Friday, January 7, 2011

Drawing A Blank Over A Mysterious Steiff Button

Steiffgal literally "drew a blank" when she got this note from a reader from Massachusetts who asks about a modern looking Steiff bear with a plain button in ear.  Check out this inquiry from Robert, who asks about a new friend with a somewhat unexpected configuration of Steiff ID.  He writes:

"Dear Steiffgal:

I have a bear which I believe to be a Steiff, but I am not sure. This bear is 16" tall, and appears to be in like new condition. 

The button in the ear is blank and there is no ear tag.  There is a chest tag that is red and yellow.  I am not sure how else to describe the bear, please take a look at the pictures.

Can you help?

Thank you, 
Robert" 


Steiffgal's got this mystery all buttoned up for you.  What Robert has here is a modern "blank button" bear.  (He somewhat resembles Steiff's Papa bear, pictured on the left, which was produced in honor of the 100th anniversary of the Steiff company in 1980.  What do you think?) Since the 1980's, Steiff has used a plain metal button on items that are considered "seconds" or part of an overproduction.   Usually with Steiff, an overrun simply means that too many of a limited edition item were produced. So, for an example, if the edition size was 5,000 - and the company made 5,200 - 200 of those produced would be "seconds."  Overall, Steiff's quality control is really good and they would not put out in the market anything that wasn't really Steiff quality, at least when it comes to the collectibles lines in their product portfolio.  What these products lack in ID, possible future value, and rarity they more than make up for in charm.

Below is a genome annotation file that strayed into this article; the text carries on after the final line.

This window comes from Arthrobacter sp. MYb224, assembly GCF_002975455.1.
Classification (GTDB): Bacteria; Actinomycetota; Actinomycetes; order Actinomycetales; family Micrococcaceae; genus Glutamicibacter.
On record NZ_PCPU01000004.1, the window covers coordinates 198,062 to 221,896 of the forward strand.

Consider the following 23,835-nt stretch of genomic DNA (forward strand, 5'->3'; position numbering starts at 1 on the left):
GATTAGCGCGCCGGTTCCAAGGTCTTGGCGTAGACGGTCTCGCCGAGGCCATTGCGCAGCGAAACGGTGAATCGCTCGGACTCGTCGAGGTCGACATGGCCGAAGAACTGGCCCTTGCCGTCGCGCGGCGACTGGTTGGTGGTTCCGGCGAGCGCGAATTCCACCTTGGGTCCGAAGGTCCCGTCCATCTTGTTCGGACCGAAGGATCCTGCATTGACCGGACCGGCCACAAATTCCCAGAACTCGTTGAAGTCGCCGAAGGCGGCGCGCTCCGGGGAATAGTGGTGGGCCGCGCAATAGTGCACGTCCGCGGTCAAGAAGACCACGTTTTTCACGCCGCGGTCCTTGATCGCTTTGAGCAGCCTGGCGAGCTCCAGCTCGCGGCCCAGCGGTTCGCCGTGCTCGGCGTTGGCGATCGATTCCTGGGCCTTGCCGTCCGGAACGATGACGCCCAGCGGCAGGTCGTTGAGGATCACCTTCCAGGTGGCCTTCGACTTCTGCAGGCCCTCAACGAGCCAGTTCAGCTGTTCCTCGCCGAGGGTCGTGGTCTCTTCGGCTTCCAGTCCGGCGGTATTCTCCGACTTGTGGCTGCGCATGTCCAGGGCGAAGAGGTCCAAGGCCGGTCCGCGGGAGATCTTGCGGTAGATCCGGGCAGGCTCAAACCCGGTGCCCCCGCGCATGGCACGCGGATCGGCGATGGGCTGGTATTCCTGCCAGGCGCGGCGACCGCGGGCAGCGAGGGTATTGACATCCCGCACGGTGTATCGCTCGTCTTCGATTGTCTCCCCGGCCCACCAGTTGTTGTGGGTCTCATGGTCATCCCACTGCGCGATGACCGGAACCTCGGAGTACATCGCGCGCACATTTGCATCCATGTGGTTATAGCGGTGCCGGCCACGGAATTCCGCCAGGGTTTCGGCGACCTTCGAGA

These "blank button" Steiff items are usually sold at company outlet stores, like the one in Giengen and Raynham, Massachusetts (which recently shuttered.)  And there usually isn't anything physically or structurally wrong with them at all.  For example, on a 2006 trip to Giengen, Steiffgal purchased a blank button version of the  1994 Steiff Circus Bear Replica, which was produced in an edition size of 4,000 pieces.  This delightful cub is 12" tall and has a neck mechanism to position his head in different ways by turning his tail, and is fitted with joints that snap into position so that he can sit, crawl, or stand upright.  He has a "generic" red and yellow chest tag, identical to the one worn by Robert's blank button bear.  There is nothing "second" about him... except that too many of his model were made!

Of course, Steiff has used a "blank button" several times in its product production history.  This plain button made its first appearance roughly in the 1904 through 1906 timeframe.  The specific button measured 6 mm in diameter and was made from iron and plated with nickel.  It goes without saying that most collectors would bend over backwards to welcome a Steiff treasure with this form of ID into their hug!  The blank button appeared again very briefly from 1948 through 1950, right after the company resumed production post WWII.  This button was made from nickel and measured 5 mm in diameter.  This button is also quite rare; Steiffgal only has one item in her entire collection of 500 vintage item with this ID.  The sweet 18 cm bunny from on the left is from 1949 and has the very early post war blank button.

Steiffgal hopes this discussion concerning blank buttons has deleted any questions you may have had about this unusual form of Steiff ID.

Have a question about one of your Steiff treasures? Let's talk! Click here to learn more.

3 comments:

  1. Wonderful post...I learned something. Love it..Thank you..

    ReplyDelete
  2. I agree, this was a wonderful post.I love learning new things and I certainly did this time. Thanks so much for all the great information.

    ReplyDelete
  3. I got a blank button bear yesterday and was searching all over the web for answers. And here I found it. Thanks so much.

    ReplyDelete

The teddy bear search engine